Blocking of miR-29a, miR-29b, miR-221 and miR-222 expression by the selective MEK inhibitor U0126 in an analogous manner to AG1478 and the overexpression of these miRNAs in RasV12 transfected cells suggest that the MAPK pathway is a critical effector downstream of EGFR for the transmission of the information leading to miRNAs regulation. The same effect but to a lesser extent is observed after PI3K/AKT pathway inhibition with wortmannin. Indeed, both MAPK and PI3K/AKT pathways are activated by EGF-treatment controlling cell fates such as cell proliferation, survival and apoptosis [78, 79]. Expression of most of the miRNAs regulated by EGF found in the present work induces a decrease (miR-7, miR-215) or increase in cell proliferation (miR-21, miR-221, miR-222, miR-31).
Further studies are required to identify their in vivo targets and to elucidate the specific regulatory networks where they are involved.
The results obtained from isomiR analysis show the presence of sequence heterogeneity for all the miRNA analyzed, supporting the idea of a novel degree of complexity for the miRNA transcriptome [67, 80] as a result of inexact Dicer processing. Furthermore, some of the miRNA species studied have a majority of mature miRNA sequences that differ from that listed on databases. Lee et al. catalogued miRNA end heterogeneity from different biological samples and found that from 34% to 51% of the detectable miRNA species have a predominant sequence differing from that listed in databases . However, the equal proportion of the different types of variants in serum-starved versus EGF-treated indicates that the molecular mechanisms involved in the generation of these variants are not regulated by EGF. Several studies already confirmed the presence of these variants in multiple and diverse kinds of samples, tissues and species, however, up to this date, there is no data regarding the functional role of isomiR diversity as well as their generation mechanisms besides a recent study suggesting that 5′ end variations may produce specificity changes in the type of AGOs with which these miRNA isoforms preferentially associate . In addition a biological role for isomiRs is supported by the finding of regulation of variability in isomiR expression .
In the present study we have used microarrays and deep sequencing analysis to present the EGF-induced miRNome and its integration into functional cellular networks.
Knowing that there are biases in genomic studies that are platform dependent, in our study we have attempted to get around this limitation to increase the confidence in the detected miRNome changes. By applying a procedure for cross-platform data tests we are able to present a dataset, also validated by RT-qPCR, which grants more reliable analyses at the functional genomics level and more robust predictions of networks of co-regulated microRNA target genes.
Specifically, we find that miR-29a, miR-29b, miR-221, miR-222, miR-21, miR-132, miR-215 and miR-7 are all up-regulated 6 hours after EGF treatment in HeLa cells, with an inferred effect on genes with a function in the regulation of cell proliferation, cell cycle, and DNA repair as well as gene expression. This supports a prominent role for these miRNA in modulating the effects of EGF on cancer-related cellular processes.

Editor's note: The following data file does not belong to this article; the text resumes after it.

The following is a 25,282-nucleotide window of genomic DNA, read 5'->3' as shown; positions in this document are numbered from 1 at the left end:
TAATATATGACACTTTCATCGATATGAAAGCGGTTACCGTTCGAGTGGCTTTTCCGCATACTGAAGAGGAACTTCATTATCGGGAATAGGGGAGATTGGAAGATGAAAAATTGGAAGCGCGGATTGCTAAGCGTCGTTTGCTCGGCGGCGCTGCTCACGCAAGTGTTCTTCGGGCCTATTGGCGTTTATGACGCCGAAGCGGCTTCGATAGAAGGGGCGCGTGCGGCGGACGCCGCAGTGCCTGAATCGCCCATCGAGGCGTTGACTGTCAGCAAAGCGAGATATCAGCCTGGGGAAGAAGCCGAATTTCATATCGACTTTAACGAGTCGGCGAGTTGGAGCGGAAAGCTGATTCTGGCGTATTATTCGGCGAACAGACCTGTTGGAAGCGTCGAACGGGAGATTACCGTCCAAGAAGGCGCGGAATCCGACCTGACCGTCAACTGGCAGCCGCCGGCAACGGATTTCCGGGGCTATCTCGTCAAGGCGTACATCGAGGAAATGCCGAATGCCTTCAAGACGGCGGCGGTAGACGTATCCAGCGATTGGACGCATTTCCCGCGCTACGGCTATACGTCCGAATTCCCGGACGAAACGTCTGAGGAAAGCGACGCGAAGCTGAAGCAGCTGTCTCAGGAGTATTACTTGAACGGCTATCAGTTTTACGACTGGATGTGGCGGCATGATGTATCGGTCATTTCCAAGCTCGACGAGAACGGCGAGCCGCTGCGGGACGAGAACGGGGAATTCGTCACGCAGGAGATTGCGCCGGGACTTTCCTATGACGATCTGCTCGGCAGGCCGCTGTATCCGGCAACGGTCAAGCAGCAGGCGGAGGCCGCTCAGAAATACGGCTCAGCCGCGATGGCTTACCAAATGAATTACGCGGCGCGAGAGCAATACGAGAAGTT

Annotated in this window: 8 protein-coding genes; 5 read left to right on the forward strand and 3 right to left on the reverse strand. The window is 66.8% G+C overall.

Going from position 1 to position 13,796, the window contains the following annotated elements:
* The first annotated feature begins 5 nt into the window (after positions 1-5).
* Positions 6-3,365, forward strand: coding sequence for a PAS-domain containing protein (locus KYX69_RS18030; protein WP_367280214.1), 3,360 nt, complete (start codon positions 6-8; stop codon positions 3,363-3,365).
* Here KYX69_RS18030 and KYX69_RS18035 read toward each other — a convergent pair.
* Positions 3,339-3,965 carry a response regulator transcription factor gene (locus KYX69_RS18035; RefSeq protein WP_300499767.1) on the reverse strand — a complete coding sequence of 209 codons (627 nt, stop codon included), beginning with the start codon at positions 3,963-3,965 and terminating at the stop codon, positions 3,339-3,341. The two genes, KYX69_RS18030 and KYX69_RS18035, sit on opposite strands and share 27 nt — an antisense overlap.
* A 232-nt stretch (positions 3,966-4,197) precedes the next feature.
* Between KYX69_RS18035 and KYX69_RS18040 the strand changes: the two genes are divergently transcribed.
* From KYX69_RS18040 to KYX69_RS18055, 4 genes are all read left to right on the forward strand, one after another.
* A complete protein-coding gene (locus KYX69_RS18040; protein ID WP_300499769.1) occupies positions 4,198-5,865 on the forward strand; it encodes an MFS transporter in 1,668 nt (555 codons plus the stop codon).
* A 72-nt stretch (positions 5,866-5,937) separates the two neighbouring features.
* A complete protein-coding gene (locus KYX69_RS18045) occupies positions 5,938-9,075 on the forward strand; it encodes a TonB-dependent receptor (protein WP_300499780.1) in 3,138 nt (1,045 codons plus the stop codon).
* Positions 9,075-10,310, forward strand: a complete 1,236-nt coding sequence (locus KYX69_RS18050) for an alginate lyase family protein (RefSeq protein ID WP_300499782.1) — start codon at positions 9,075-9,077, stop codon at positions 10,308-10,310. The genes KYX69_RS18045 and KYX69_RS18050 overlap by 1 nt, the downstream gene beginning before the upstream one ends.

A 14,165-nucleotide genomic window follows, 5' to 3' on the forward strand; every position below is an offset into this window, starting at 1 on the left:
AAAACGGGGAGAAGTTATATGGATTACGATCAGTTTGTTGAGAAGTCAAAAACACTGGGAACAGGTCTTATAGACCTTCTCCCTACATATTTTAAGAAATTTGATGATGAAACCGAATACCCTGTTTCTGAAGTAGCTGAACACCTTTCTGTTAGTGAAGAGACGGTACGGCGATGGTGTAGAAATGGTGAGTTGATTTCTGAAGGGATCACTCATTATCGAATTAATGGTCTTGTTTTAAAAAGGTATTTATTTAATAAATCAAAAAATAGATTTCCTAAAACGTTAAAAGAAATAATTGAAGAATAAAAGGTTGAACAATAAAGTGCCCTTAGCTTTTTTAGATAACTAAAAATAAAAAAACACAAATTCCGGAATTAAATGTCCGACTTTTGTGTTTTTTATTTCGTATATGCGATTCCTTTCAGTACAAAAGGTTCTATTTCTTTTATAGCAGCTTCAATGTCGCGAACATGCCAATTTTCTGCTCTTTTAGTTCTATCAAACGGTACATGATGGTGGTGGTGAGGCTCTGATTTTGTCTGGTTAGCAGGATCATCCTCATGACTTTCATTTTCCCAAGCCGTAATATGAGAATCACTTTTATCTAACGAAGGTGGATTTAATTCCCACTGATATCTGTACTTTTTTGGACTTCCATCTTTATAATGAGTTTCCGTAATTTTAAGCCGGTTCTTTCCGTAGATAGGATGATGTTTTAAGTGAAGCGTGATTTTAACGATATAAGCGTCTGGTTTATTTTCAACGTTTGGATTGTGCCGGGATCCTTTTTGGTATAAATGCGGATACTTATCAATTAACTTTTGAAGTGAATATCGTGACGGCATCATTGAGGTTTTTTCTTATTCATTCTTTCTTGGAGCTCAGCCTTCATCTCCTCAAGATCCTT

In addition, we make a comparison of performance between microarray and high throughput sequencing profiling that suggests the two methodologies combined may survey the miRNome in a better way than each on its own.
Finally, we observed the presence of sequence heterogeneity for all the EGF-dependent microRNAs, supporting the idea of a novel degree of complexity for the miRNA transcriptome. There is no apparent effect of EGF on isomiR regulation but we can confirm cell type specific differences in the prevalent edited isoforms relative to the miRBase reference miRNAs.
Burgess AW, Cho HS, Eigenbrot C, Ferguson KM, Garrett TP, Leahy DJ, Lemmon MA, Sliwkowski MX, Ward CW, Yokoyama S: An open-and-shut case? Recent insights into the activation of EGF/ErbB receptors. Mol Cell. 2003, 12 (3): 541-552. 10.1016/S1097-2765(03)00350-2.
Henson ES, Gibson SB: Surviving cell death through epidermal growth factor (EGF) signal transduction pathways: implications for cancer therapy. Cell Signal. 2006, 18 (12): 2089-2097. 10.1016/j.cellsig.2006.05.015.
Olayioye MA, Neve RM, Lane HA, Hynes NE: The ErbB signaling network: receptor heterodimerization in development and cancer. EMBO J. 2000, 19 (13): 3159-3167. 10.1093/emboj/19.13.3159.
Bianco R, Gelardi T, Damiano V, Ciardiello F, Tortora G: Rational bases for the development of EGFR inhibitors for cancer treatment. Int J Biochem Cell Biol. 2007, 39 (7–8): 1416-1431.
Olsen JV, Blagoev B, Gnad F, Macek B, Kumar C, Mortensen P, Mann M: Global, in vivo, and site-specific phosphorylation dynamics in signaling networks. Cell. 2006, 127 (3): 635-648. 10.1016/j.cell.2006.09.026.
Amit I, Citri A, Shay T, Lu Y, Katz M, Zhang F, Tarcic G, Siwak D, Lahad J, Jacob-Hirsch J, Amariglio N, Vaisman N, Segal E, Rechavi G, Alon U, Mills GB, Domany E, Yarden Y: A module of negative feedback regulators defines growth factor signaling. Nat Genet. 2007, 39 (4): 503-512. 10.1038/ng1987.
Avraham R, Sas-Chen A, Manor O, Steinfeld I, Shalgi R, Tarcic G, Bossel N, Zeisel A, Amit I, Zwang Y, Enerly E, Russnes HG, Biagioni F, Mottolese M, Strano S, Blandino G, Borresen-Dale AL, Pilpel Y, Yakhini Z, Segal E, Yarden Y: EGF decreases the abundance of microRNAs that restrain oncogenic transcription factors. Sci Signal. 2010, 3 (124): ra43-10.1126/scisignal.2000876.
Singh SK, Pal Bhadra M, Girschick HJ, Bhadra U: MicroRNAs–micro in size but macro in function. FEBS J. 2008, 275 (20): 4929-4944. 10.1111/j.1742-4658.2008.06624.x.
Chang TC, Mendell JT: microRNAs in vertebrate physiology and human disease. Annu Rev Genomics Hum Genet. 2007, 8: 215-239. 10.1146/annurev.genom.8.080706.092351.
Hammell M, Long D, Zhang L, Lee A, Carmack CS, Han M, Ding Y, Ambros V: mirWIP: microRNA target prediction based on microRNA-containing ribonucleoprotein-enriched transcripts. Nat Methods. 2008, 5 (9): 813-819. 10.1038/nmeth.1247.